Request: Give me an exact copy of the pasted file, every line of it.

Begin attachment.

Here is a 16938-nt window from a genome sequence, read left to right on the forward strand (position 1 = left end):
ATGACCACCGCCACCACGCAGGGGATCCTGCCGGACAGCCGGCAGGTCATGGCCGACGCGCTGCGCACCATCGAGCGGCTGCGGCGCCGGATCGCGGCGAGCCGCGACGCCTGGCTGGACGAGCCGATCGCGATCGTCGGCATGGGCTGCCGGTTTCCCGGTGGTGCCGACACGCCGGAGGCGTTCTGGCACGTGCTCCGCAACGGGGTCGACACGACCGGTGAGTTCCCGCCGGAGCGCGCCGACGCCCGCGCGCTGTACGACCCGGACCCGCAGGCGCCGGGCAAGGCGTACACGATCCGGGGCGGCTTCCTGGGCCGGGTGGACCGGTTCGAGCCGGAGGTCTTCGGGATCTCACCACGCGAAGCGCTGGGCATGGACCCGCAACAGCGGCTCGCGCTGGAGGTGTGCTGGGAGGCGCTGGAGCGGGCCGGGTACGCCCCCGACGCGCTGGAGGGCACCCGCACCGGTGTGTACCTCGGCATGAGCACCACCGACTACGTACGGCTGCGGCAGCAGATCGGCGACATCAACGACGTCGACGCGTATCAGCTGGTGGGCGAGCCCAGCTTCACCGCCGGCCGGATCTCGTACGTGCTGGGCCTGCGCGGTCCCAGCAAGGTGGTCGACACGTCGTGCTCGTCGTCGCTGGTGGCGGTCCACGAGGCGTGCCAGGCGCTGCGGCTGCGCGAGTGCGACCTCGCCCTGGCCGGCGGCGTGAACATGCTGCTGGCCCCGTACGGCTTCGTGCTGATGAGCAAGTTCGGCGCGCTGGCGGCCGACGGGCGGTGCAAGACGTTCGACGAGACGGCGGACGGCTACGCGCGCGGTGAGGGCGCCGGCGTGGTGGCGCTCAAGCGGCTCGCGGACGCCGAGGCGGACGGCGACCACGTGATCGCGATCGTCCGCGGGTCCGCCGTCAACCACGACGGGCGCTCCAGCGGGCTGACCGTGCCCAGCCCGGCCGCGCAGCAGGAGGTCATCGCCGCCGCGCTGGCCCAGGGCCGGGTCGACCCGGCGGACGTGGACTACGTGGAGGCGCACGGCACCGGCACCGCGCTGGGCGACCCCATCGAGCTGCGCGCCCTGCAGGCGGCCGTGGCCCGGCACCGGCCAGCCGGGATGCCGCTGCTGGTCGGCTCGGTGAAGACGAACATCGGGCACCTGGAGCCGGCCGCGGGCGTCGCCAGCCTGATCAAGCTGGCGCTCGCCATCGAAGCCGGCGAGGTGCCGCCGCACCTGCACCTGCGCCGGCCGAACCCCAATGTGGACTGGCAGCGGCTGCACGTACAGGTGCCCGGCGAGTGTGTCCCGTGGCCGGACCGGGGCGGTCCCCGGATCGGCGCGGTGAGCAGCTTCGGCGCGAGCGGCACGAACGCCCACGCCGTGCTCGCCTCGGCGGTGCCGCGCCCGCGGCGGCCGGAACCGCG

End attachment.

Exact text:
Here is a 16938-nt window from a genome sequence, read left to right on the forward strand (position 1 = left end):
ATGACCACCGCCACCACGCAGGGGATCCTGCCGGACAGCCGGCAGGTCATGGCCGACGCGCTGCGCACCATCGAGCGGCTGCGGCGCCGGATCGCGGCGAGCCGCGACGCCTGGCTGGACGAGCCGATCGCGATCGTCGGCATGGGCTGCCGGTTTCCCGGTGGTGCCGACACGCCGGAGGCGTTCTGGCACGTGCTCCGCAACGGGGTCGACACGACCGGTGAGTTCCCGCCGGAGCGCGCCGACGCCCGCGCGCTGTACGACCCGGACCCGCAGGCGCCGGGCAAGGCGTACACGATCCGGGGCGGCTTCCTGGGCCGGGTGGACCGGTTCGAGCCGGAGGTCTTCGGGATCTCACCACGCGAAGCGCTGGGCATGGACCCGCAACAGCGGCTCGCGCTGGAGGTGTGCTGGGAGGCGCTGGAGCGGGCCGGGTACGCCCCCGACGCGCTGGAGGGCACCCGCACCGGTGTGTACCTCGGCATGAGCACCACCGACTACGTACGGCTGCGGCAGCAGATCGGCGACATCAACGACGTCGACGCGTATCAGCTGGTGGGCGAGCCCAGCTTCACCGCCGGCCGGATCTCGTACGTGCTGGGCCTGCGCGGTCCCAGCAAGGTGGTCGACACGTCGTGCTCGTCGTCGCTGGTGGCGGTCCACGAGGCGTGCCAGGCGCTGCGGCTGCGCGAGTGCGACCTCGCCCTGGCCGGCGGCGTGAACATGCTGCTGGCCCCGTACGGCTTCGTGCTGATGAGCAAGTTCGGCGCGCTGGCGGCCGACGGGCGGTGCAAGACGTTCGACGAGACGGCGGACGGCTACGCGCGCGGTGAGGGCGCCGGCGTGGTGGCGCTCAAGCGGCTCGCGGACGCCGAGGCGGACGGCGACCACGTGATCGCGATCGTCCGCGGGTCCGCCGTCAACCACGACGGGCGCTCCAGCGGGCTGACCGTGCCCAGCCCGGCCGCGCAGCAGGAGGTCATCGCCGCCGCGCTGGCCCAGGGCCGGGTCGACCCGGCGGACGTGGACTACGTGGAGGCGCACGGCACCGGCACCGCGCTGGGCGACCCCATCGAGCTGCGCGCCCTGCAGGCGGCCGTGGCCCGGCACCGGCCAGCCGGGATGCCGCTGCTGGTCGGCTCGGTGAAGACGAACATCGGGCACCTGGAGCCGGCCGCGGGCGTCGCCAGCCTGATCAAGCTGGCGCTCGCCATCGAAGCCGGCGAGGTGCCGCCGCACCTGCACCTGCGCCGGCCGAACCCCAATGTGGACTGGCAGCGGCTGCACGTACAGGTGCCCGGCGAGTGTGTCCCGTGGCCGGACCGGGGCGGTCCCCGGATCGGCGCGGTGAGCAGCTTCGGCGCGAGCGGCACGAACGCCCACGCCGTGCTCGCCTCGGCGGTGCCGCGCCCGCGGCGGCCGGAACCGCG